The cost of root canal treatment depends on a number of factors, including the tooth affected and the type of dental practice you see. Check whether your procedure is performed in a general or specialist clinic and what type of insurance (if any) you may have. (Specialists may charge more than general dentists.)
Insured root canal costs
The total cost of those with insurance depends on other factors, such as location, their specific insurance coverage and whether the dentist is an in-network provider, said Steffan Scherer, an endodontist at Full Smile Endodontics in Amarillo, Texas. In-network providers have contracted with your insurance company to provide medical services, usually at negotiated or discounted rates.
Often, root canals require multiple appointments. Ghaznia Khan, a general dentist in Fort Worth, Texas, said the length of the procedure depends on the severity of the infection.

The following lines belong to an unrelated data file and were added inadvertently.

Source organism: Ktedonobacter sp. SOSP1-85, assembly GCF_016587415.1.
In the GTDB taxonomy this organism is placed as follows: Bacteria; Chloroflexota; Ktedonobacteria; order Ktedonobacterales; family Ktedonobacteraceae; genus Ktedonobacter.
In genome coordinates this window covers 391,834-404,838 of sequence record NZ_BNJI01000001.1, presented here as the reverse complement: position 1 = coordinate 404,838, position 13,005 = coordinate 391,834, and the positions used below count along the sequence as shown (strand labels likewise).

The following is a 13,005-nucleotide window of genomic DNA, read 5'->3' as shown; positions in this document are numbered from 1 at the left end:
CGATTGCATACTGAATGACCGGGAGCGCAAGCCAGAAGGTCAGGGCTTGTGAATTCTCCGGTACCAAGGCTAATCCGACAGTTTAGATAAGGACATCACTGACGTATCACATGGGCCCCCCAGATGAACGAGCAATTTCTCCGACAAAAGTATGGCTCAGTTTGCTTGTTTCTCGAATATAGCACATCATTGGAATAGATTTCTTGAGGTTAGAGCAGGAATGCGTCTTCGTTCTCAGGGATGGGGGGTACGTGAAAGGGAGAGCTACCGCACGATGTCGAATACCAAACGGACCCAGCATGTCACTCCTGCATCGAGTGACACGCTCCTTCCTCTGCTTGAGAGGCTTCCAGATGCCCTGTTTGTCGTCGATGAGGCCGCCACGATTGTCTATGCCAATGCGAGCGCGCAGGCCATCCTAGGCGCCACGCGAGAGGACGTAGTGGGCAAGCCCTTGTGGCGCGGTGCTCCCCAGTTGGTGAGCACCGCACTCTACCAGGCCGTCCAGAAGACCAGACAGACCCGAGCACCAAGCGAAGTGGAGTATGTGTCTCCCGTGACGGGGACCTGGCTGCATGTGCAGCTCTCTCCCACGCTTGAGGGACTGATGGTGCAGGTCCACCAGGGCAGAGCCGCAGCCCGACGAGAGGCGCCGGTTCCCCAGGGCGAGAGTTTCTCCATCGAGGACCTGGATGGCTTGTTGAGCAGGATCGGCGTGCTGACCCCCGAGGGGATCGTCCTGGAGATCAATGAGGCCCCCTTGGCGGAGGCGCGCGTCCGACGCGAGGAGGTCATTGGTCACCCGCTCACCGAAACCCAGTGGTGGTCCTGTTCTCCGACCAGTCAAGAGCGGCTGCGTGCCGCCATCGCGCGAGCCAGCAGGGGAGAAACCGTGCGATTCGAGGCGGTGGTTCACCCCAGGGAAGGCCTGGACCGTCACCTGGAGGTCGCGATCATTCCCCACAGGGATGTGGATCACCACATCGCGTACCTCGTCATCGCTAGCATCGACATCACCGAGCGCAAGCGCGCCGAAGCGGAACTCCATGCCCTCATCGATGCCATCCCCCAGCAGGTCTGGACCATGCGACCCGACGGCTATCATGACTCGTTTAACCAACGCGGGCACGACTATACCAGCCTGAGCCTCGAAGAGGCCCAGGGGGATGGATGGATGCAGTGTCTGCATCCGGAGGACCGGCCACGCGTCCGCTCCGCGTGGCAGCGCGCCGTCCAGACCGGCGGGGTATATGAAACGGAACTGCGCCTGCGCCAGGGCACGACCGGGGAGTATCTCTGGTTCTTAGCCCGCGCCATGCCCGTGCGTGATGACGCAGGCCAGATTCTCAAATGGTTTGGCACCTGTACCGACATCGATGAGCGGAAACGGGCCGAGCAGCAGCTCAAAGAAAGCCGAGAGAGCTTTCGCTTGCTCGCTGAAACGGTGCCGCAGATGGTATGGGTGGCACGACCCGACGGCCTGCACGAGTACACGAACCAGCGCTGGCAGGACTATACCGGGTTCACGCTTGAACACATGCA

“Usually, we can go into the tooth and clear the nerve with a series of drugs, which kills the fibers and removes infectious bacteria,” she said. “It’s a procedure with minimal drilling and minimal pressure. You really shouldn’t feel pain after the anesthesia.”
Depending on your insurance status, you may be required to pay a copay as a percentage of your total bill, depending on your insurance plan. With insurance, you can expect to pay the following rates:
- Front teeth: $200- $1,100
- Bicuspid (middle mouth): $200-$1,250
- Molars: $300-$1,472
“The total cost can range from $500 to over $1,000 depending on your situation,” said Ryan Tyng, DMD, Crossroads Family Dentistry, Colorado Springs, Colorado.
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Root canal costs without insurance
If you don’t have dental insurance, you may pay more for a root canal. The cost of being uninsured varies depending on the extent of the procedure. According to the ADA Dental Cost Survey, the average cost of uninsured root canal treatment ranges from:
- Front teeth: $620 to $1,100
- Bifang (middle mouth): $705 to $1,250
- Moore: $870 to $1,472
Other factors, such as your location, may also come into play. For example, if you live in New York City, you may pay more for a root canal than someone in a rural Iowa town. Additional charges may also apply, such as X-rays or crowns needed to complete the procedure. Many root canals require a crown to protect the tooth, which adds to the overall cost.